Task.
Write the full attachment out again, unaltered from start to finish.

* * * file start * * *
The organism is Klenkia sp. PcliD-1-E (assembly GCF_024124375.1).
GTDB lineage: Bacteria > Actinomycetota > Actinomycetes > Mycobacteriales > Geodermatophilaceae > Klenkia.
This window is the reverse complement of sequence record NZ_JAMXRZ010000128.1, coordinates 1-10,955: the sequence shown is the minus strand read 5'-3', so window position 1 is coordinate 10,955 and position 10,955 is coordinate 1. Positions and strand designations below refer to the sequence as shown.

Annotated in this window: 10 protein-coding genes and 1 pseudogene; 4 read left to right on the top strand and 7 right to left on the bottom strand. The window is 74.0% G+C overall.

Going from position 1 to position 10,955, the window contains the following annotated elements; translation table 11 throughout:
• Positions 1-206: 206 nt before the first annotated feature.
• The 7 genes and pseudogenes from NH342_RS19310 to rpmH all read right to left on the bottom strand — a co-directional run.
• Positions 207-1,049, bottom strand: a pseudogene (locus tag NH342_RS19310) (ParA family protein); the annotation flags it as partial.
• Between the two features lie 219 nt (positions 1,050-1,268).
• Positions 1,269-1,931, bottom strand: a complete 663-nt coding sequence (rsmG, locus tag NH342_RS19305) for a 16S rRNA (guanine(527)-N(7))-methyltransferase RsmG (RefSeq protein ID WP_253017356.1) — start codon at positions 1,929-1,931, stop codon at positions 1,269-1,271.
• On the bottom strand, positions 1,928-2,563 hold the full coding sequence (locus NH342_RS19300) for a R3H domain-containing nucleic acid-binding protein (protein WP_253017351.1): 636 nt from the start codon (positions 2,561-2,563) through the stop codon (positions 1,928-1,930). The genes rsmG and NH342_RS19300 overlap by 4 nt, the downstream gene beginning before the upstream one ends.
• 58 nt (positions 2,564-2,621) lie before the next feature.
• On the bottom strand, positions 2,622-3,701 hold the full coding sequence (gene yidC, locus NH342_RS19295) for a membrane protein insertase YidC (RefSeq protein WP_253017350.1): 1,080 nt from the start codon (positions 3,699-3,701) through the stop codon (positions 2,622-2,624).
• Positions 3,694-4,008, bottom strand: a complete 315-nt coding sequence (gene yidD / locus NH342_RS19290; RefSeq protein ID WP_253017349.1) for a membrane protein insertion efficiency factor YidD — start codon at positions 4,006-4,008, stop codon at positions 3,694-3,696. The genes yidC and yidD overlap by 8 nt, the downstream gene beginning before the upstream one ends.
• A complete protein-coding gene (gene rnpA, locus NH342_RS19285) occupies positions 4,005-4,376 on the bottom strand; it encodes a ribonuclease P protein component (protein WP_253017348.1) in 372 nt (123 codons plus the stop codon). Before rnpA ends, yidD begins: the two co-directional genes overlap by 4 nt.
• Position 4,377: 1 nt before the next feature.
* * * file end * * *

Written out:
The organism is Klenkia sp. PcliD-1-E (assembly GCF_024124375.1).
GTDB lineage: Bacteria > Actinomycetota > Actinomycetes > Mycobacteriales > Geodermatophilaceae > Klenkia.
This window is the reverse complement of sequence record NZ_JAMXRZ010000128.1, coordinates 1-10,955: the sequence shown is the minus strand read 5'-3', so window position 1 is coordinate 10,955 and position 10,955 is coordinate 1. Positions and strand designations below refer to the sequence as shown.

Annotated in this window: 10 protein-coding genes and 1 pseudogene; 4 read left to right on the top strand and 7 right to left on the bottom strand. The window is 74.0% G+C overall.

Going from position 1 to position 10,955, the window contains the following annotated elements; translation table 11 throughout:
• Positions 1-206: 206 nt before the first annotated feature.
• The 7 genes and pseudogenes from NH342_RS19310 to rpmH all read right to left on the bottom strand — a co-directional run.
• Positions 207-1,049, bottom strand: a pseudogene (locus tag NH342_RS19310) (ParA family protein); the annotation flags it as partial.
• Between the two features lie 219 nt (positions 1,050-1,268).
• Positions 1,269-1,931, bottom strand: a complete 663-nt coding sequence (rsmG, locus tag NH342_RS19305) for a 16S rRNA (guanine(527)-N(7))-methyltransferase RsmG (RefSeq protein ID WP_253017356.1) — start codon at positions 1,929-1,931, stop codon at positions 1,269-1,271.
• On the bottom strand, positions 1,928-2,563 hold the full coding sequence (locus NH342_RS19300) for a R3H domain-containing nucleic acid-binding protein (protein WP_253017351.1): 636 nt from the start codon (positions 2,561-2,563) through the stop codon (positions 1,928-1,930). The genes rsmG and NH342_RS19300 overlap by 4 nt, the downstream gene beginning before the upstream one ends.
• 58 nt (positions 2,564-2,621) lie before the next feature.
• On the bottom strand, positions 2,622-3,701 hold the full coding sequence (gene yidC, locus NH342_RS19295) for a membrane protein insertase YidC (RefSeq protein WP_253017350.1): 1,080 nt from the start codon (positions 3,699-3,701) through the stop codon (positions 2,622-2,624).
• Positions 3,694-4,008, bottom strand: a complete 315-nt coding sequence (gene yidD / locus NH342_RS19290; RefSeq protein ID WP_253017349.1) for a membrane protein insertion efficiency factor YidD — start codon at positions 4,006-4,008, stop codon at positions 3,694-3,696. The genes yidC and yidD overlap by 8 nt, the downstream gene beginning before the upstream one ends.
• A complete protein-coding gene (gene rnpA, locus NH342_RS19285) occupies positions 4,005-4,376 on the bottom strand; it encodes a ribonuclease P protein component (protein WP_253017348.1) in 372 nt (123 codons plus the stop codon). Before rnpA ends, yidD begins: the two co-directional genes overlap by 4 nt.
• Position 4,377: 1 nt before the next feature.